Councils to have declared ‘climate emergency’ still backing road and airport expansion, BBC finds

Leeds (pictured) has declared a 'climate emergency' and set a 2030 net-zero target

The BBC wrote to all 149 of England’s ‘top-tier’ councils between March and June, receiving 136 responses. Of the 136 responding councils, 121 confirmed they had made a ‘climate emergency’ declaration.

Councils were also asked to disclose the major infrastructure projects in their pipelines. Of the 121 with ‘climate emergency’ declarations, more than one-third (37%) are supporting a project that could potentially increase emissions in the local area, including road building or airport expansion.

Airport expansions, for instance, are planned at locations including Leeds and Bristol – both city-regions which have made ‘climate emergency’ declarations and set out local strategies to reach net-zero ahead of the national 2050 deadline. In Leeds, the council has supported the expansion. In Bristol, North Somerset Council voted to reject Bristol Airport’s plans in early 2020, but an inquiry into this decision began last month.

Councils with ‘climate emergency’ declarations but are backing major road expansion plans include Tower Hamlets and Shropshire. More than 50 new road-building projects are being supported by the Government’s second Road Investment Strategy (RIS2), which is, itself, subject to a court challenge from green campaigners.

The BBC also asked councils about the impact of Covid-19 on their climate action plans. Almost two-thirds (65%) said the pandemic had had an adverse effect on their ability to deliver low-carbon schemes.

Call to action

The Local Government Association has used the BBC’s findings to call for more clarity on – and higher levels of – long-term funding for councils.

Friends of the Earth has also expressed anger at the findings, stating that councils “will be left unable to meet ambitious climate targets set locally, as well as those internationally agreed by the Prime Minister” without additional funding, powers and resources.

The group is calling for RIS2 to be scrapped and for the funds to be re-allocated to councils looking to develop better infrastructure for public transport, walking and cycling.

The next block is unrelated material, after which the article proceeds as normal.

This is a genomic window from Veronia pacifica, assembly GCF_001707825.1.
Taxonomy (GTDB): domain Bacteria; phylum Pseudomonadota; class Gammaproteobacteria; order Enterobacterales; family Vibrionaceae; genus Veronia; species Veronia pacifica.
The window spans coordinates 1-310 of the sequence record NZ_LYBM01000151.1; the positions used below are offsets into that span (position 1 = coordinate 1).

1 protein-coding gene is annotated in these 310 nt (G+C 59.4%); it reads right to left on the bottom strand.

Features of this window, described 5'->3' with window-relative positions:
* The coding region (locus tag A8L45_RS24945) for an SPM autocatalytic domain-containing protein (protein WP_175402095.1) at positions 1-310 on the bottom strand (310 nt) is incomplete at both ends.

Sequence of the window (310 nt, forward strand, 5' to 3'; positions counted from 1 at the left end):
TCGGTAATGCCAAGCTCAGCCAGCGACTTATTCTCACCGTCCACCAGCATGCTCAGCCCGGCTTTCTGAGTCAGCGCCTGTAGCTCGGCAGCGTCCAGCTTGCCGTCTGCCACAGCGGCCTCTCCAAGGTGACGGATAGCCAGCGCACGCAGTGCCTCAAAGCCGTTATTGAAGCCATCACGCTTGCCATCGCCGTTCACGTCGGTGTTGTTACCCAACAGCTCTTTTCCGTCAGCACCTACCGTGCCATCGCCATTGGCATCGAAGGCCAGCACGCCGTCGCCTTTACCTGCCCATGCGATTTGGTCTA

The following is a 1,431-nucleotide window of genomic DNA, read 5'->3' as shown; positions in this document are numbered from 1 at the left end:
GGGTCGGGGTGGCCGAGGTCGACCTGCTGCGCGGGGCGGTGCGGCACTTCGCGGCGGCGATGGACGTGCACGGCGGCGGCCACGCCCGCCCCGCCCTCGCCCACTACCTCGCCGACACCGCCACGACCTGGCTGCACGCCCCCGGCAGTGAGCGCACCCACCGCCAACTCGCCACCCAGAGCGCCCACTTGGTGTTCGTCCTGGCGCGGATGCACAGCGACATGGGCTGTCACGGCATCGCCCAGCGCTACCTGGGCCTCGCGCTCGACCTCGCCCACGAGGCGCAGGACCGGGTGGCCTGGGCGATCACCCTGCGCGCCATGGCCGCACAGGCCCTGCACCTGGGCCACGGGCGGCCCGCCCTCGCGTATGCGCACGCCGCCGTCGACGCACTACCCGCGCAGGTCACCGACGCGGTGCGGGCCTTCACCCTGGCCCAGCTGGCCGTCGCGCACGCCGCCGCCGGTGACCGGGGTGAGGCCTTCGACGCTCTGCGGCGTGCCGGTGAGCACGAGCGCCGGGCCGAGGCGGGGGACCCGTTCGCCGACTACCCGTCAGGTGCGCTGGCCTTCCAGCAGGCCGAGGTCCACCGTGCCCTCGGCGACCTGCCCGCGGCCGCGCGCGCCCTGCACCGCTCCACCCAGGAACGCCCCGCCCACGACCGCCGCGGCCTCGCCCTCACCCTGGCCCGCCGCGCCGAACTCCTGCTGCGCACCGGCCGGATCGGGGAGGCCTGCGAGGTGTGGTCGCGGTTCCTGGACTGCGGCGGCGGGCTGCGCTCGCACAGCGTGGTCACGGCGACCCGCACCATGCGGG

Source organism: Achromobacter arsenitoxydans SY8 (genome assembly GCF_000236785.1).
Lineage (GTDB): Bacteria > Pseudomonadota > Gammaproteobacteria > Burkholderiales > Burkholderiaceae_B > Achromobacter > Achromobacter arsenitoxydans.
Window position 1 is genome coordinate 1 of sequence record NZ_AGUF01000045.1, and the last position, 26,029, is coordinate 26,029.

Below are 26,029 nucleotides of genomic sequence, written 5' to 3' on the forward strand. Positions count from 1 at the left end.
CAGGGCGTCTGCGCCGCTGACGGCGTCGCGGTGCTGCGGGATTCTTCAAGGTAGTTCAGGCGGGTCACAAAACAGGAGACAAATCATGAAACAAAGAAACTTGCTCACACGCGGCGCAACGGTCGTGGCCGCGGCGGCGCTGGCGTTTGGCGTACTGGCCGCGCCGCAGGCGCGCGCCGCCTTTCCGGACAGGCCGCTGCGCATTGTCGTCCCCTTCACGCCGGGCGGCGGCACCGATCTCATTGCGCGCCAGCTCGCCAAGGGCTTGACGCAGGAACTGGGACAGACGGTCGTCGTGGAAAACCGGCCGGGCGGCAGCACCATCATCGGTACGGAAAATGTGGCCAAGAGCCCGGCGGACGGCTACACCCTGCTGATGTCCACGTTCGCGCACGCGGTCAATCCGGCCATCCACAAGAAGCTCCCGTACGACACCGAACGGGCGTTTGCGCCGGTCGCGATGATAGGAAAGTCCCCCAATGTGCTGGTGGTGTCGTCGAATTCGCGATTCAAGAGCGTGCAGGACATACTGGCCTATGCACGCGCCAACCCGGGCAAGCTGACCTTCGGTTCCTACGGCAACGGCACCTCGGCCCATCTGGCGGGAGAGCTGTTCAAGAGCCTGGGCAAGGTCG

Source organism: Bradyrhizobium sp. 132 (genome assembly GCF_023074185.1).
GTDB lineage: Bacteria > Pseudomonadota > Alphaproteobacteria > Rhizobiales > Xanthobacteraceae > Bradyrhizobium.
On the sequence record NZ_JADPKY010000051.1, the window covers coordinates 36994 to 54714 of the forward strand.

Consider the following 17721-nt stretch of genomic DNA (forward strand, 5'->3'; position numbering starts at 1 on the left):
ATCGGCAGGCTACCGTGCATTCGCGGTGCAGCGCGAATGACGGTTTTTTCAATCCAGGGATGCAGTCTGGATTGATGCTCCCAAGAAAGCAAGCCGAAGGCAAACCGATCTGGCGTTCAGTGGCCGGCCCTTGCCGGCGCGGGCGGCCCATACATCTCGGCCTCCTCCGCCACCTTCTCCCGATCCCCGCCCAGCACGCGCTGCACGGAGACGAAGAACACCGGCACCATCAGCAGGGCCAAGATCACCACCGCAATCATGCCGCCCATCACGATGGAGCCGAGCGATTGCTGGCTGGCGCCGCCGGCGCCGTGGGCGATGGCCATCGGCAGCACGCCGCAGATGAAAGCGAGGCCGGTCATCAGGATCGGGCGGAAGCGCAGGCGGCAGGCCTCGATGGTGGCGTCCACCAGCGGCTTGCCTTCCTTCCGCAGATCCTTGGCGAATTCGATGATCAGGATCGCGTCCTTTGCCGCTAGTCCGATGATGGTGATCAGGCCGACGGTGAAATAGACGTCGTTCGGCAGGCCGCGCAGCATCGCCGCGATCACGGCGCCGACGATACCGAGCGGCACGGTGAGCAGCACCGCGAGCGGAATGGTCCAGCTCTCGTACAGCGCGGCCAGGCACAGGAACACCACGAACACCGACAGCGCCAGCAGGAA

It also wants the UK Government to ensure that local authorities are legally required to set and deliver climate targets in line with climate science, considering them in all planning decisions. Whitehall would also need to provide councils will more funding to support this aim.

The Government’s next big chance to enact such a change will be with the publication of the Net-Zero Strategy this autumn. Friends of the Earth wants this Strategy, and/or the Heat & Buildings Strategy, to outline measures for councils to decarbonise their biggest sources of emissions, including buildings.

“Ministers should put councils at the heart of their climate strategy, so they can fulfil their potential to create the green jobs and healthy, resilient communities needed for the challenges of the 21st century,” said Friends of the Earth campaigner Sandra Bell.

The calls to action build on a recent report from the National Audit Office (NAO), which concluded that councils are finding it hard to engage with the UK Government on net-zero target setting and with securing funding for low-carbon activities. That report came in the same week that some 30 mayors and council leaders co-signed a communique urging the Government to grant them additional funding and powers to transition to net-zero, orchestrated by UK100.

A spokesperson for the Ministry of Housing, Communities and Local Government said: “We have already provided billions in funding for councils to deliver local action on climate change, including through the Public Sector Decarbonisation Scheme, the On-Street Residential Chargepoint Scheme and the Green Recovery Challenge Fund.

The spokesperson confirmed that the Net Zero Strategy will include more detail on how the Government will support councils.

Sarah George

Comments (1)

  1. Iain Whyte says:

    Why do people look negatively on new road building. Don’t electric cars need something hard to drive on. Once range anxiety has been overcome by larger capacity batteries and a solid charging infrastructure there as a back up people will use electric cars just as much as their petrol or diesel ones. Airport expansion is a bigger challenge to justify.

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